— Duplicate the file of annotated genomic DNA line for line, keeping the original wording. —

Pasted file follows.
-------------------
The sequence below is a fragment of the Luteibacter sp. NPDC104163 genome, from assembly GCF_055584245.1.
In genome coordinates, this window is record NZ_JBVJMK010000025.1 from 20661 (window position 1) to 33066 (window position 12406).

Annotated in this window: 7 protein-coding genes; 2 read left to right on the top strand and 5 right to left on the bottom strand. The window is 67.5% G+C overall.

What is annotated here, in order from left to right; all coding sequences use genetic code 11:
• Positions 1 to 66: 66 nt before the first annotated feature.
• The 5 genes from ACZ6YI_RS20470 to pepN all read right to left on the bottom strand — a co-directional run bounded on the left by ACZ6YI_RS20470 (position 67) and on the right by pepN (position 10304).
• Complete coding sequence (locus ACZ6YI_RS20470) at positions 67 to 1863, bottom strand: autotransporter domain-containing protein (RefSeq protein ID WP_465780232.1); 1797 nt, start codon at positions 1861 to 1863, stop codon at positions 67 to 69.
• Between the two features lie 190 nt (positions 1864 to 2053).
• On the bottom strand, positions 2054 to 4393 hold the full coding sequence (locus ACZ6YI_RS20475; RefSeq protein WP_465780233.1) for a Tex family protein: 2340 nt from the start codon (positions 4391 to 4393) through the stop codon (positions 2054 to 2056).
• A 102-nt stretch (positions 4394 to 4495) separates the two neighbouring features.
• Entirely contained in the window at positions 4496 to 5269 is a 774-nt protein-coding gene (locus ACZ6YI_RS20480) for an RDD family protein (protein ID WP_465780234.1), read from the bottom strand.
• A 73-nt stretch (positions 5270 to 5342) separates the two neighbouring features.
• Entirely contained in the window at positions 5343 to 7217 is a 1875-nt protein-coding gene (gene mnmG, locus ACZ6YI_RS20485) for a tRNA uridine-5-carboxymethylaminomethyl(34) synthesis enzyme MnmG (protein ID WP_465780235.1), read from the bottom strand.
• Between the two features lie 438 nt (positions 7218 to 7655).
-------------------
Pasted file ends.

The sequence below is a fragment of the Luteibacter sp. NPDC104163 genome, from assembly GCF_055584245.1.
In genome coordinates, this window is record NZ_JBVJMK010000025.1 from 20661 (window position 1) to 33066 (window position 12406).

Annotated in this window: 7 protein-coding genes; 2 read left to right on the top strand and 5 right to left on the bottom strand. The window is 67.5% G+C overall.

What is annotated here, in order from left to right; all coding sequences use genetic code 11:
• Positions 1 to 66: 66 nt before the first annotated feature.
• The 5 genes from ACZ6YI_RS20470 to pepN all read right to left on the bottom strand — a co-directional run bounded on the left by ACZ6YI_RS20470 (position 67) and on the right by pepN (position 10304).
• Complete coding sequence (locus ACZ6YI_RS20470) at positions 67 to 1863, bottom strand: autotransporter domain-containing protein (RefSeq protein ID WP_465780232.1); 1797 nt, start codon at positions 1861 to 1863, stop codon at positions 67 to 69.
• Between the two features lie 190 nt (positions 1864 to 2053).
• On the bottom strand, positions 2054 to 4393 hold the full coding sequence (locus ACZ6YI_RS20475; RefSeq protein WP_465780233.1) for a Tex family protein: 2340 nt from the start codon (positions 4391 to 4393) through the stop codon (positions 2054 to 2056).
• A 102-nt stretch (positions 4394 to 4495) separates the two neighbouring features.
• Entirely contained in the window at positions 4496 to 5269 is a 774-nt protein-coding gene (locus ACZ6YI_RS20480) for an RDD family protein (protein ID WP_465780234.1), read from the bottom strand.
• A 73-nt stretch (positions 5270 to 5342) separates the two neighbouring features.
• Entirely contained in the window at positions 5343 to 7217 is a 1875-nt protein-coding gene (gene mnmG, locus ACZ6YI_RS20485) for a tRNA uridine-5-carboxymethylaminomethyl(34) synthesis enzyme MnmG (protein ID WP_465780235.1), read from the bottom strand.
• Between the two features lie 438 nt (positions 7218 to 7655).